Cameras - A Story Of Dual And Singular
This is easily the biggest upgrade and biggest controversy for the Galaxy S9.
The upgrade is a potentially game-changing ‘dual aperture’ 12 megapixel rear camera which can shift between F2.4 (for more detail in well-lit shots) and F1.5 (for low light). Switching between these modes will be automatic as standard, but a Pro mode gives aspiring photographers manual control over both. You can read more about their differences here.

Dual rear cameras on come on the Galaxy S9 Plus (pictured), but not the Galaxy S9
The other big addition is a 960fps ‘Super Slo-Mo’ mode when shooting video at 720p. This can stretch 0.2 seconds into 6 seconds of footage and, while Apple’s new iPhones and Sony’s Xperia XZ Premium can match this, Samsung adds a smart auto-detect system so the slow-mo begins only as the moment an object passes through the specific point you pre-select on the display. Smart.
Meanwhile the controversy comes from Samsung treating the Galaxy S9 differently to the larger ‘Plus’ model for the first time. The Galaxy S9 Plus gets a second telephoto 12 megapixel rear camera and in missing out, the Galaxy S9 therefore loses 2x optical zoom and Portrait Mode. The latter a hugely popular feature on the iPhone X and Pixel 2, and Google’s phone even achieves this using only a single rear camera.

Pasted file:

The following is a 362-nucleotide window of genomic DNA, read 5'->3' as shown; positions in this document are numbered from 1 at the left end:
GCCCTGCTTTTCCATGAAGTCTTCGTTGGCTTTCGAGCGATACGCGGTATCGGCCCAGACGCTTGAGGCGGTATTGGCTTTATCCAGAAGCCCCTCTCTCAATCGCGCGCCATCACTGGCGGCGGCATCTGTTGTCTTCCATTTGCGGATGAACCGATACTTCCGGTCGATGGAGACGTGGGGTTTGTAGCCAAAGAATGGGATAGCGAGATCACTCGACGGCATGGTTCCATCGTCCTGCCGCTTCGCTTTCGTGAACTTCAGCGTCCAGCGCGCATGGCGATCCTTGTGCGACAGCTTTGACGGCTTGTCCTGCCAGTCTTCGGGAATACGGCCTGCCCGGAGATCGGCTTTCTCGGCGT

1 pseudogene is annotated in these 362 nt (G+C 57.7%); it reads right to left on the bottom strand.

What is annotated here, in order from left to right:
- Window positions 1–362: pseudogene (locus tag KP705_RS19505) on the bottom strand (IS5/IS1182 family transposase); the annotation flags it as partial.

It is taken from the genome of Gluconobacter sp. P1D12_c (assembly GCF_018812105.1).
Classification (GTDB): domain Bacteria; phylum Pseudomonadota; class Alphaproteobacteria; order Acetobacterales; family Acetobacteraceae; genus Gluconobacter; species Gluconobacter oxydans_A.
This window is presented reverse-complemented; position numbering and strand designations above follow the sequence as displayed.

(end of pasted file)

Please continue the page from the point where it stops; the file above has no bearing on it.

Super Slo-Mo can automatically pick the right moment to slow a video
There also appears to have been no obvious change to the Galaxy S9’s front-facing camera. It remains 8 megapixels with the same F1.7 aperture as the Galaxy S8 and that phone already lagged behind selfies from the Pixel 2 (which can manage Portrait Mode there as well). I’ve asked Samsung for more details.
Boosted Biometrics
Whether you love or hate Face ID, the iPhone X’s facial recognition feature has forced Android handset makers to compete. And ‘Intelligent Scan’ is the Galaxy S9’s attempt to meet Face ID head-on.
It works by switching between facial recognition and iris scanning automatically to improve speed and reliability (the latter works in darkness). Personally, I doubt Intelligent Scan can beat Face ID in a head-to-head (the Galaxy S9 omits core elements of the Face ID system such as the infrared dot projector), but it should be a noticeable step up from the erratic Galaxy S8.

Galaxy S9 and Galaxy S9 Plus bring 'Intelligent Scan' facial unlock
On the flip side, Samsung has kept and re-positioned the aforementioned fingerprint sensor and there are times fingerprint unlock is undoubtedly more convenient. Like so much of the Galaxy S9 (headphone jack, microSD), that’s a win for choice and flexibility.
Samsung’s other big Apple catchup/Galaxy S8 upgrade is the introduction of ‘AR Emoji’, the company’s answer to ‘Animoji’ on the iPhone X. The big selling points are AR Emoji work with third-party apps (Animoji, predictably, are limited to iMessage) and you can create an avatar of yourself to use them.
In my experience, AR Emoji look unpolished compared to Animoji but I suspect software updates will come thick and fast. Whether they ultimately are introduced for the Galaxy S8 remains to be seen, but for many they won’t be a great loss.